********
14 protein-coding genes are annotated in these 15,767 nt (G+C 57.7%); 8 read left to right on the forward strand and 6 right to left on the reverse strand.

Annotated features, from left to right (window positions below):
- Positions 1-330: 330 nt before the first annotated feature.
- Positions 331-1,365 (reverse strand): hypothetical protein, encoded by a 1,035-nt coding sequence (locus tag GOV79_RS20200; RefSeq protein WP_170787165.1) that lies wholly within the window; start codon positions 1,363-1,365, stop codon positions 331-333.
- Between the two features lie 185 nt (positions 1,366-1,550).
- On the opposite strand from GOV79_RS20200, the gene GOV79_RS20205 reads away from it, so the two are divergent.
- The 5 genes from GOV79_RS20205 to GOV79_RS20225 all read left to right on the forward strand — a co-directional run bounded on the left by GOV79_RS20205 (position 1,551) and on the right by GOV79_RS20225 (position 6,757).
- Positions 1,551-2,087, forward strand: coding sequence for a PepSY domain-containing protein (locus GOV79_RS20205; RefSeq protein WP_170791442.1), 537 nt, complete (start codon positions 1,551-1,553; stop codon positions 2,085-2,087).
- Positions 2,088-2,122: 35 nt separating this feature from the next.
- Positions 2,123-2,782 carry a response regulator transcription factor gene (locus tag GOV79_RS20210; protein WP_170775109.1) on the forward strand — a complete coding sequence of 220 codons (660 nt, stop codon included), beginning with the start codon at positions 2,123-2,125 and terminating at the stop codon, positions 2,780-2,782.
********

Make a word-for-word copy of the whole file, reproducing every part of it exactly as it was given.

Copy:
14 protein-coding genes are annotated in these 15,767 nt (G+C 57.7%); 8 read left to right on the forward strand and 6 right to left on the reverse strand.

Annotated features, from left to right (window positions below):
- Positions 1-330: 330 nt before the first annotated feature.
- Positions 331-1,365 (reverse strand): hypothetical protein, encoded by a 1,035-nt coding sequence (locus tag GOV79_RS20200; RefSeq protein WP_170787165.1) that lies wholly within the window; start codon positions 1,363-1,365, stop codon positions 331-333.
- Between the two features lie 185 nt (positions 1,366-1,550).
- On the opposite strand from GOV79_RS20200, the gene GOV79_RS20205 reads away from it, so the two are divergent.
- The 5 genes from GOV79_RS20205 to GOV79_RS20225 all read left to right on the forward strand — a co-directional run bounded on the left by GOV79_RS20205 (position 1,551) and on the right by GOV79_RS20225 (position 6,757).
- Positions 1,551-2,087, forward strand: coding sequence for a PepSY domain-containing protein (locus GOV79_RS20205; RefSeq protein WP_170791442.1), 537 nt, complete (start codon positions 1,551-1,553; stop codon positions 2,085-2,087).
- Positions 2,088-2,122: 35 nt separating this feature from the next.
- Positions 2,123-2,782 carry a response regulator transcription factor gene (locus tag GOV79_RS20210; protein WP_170775109.1) on the forward strand — a complete coding sequence of 220 codons (660 nt, stop codon included), beginning with the start codon at positions 2,123-2,125 and terminating at the stop codon, positions 2,780-2,782.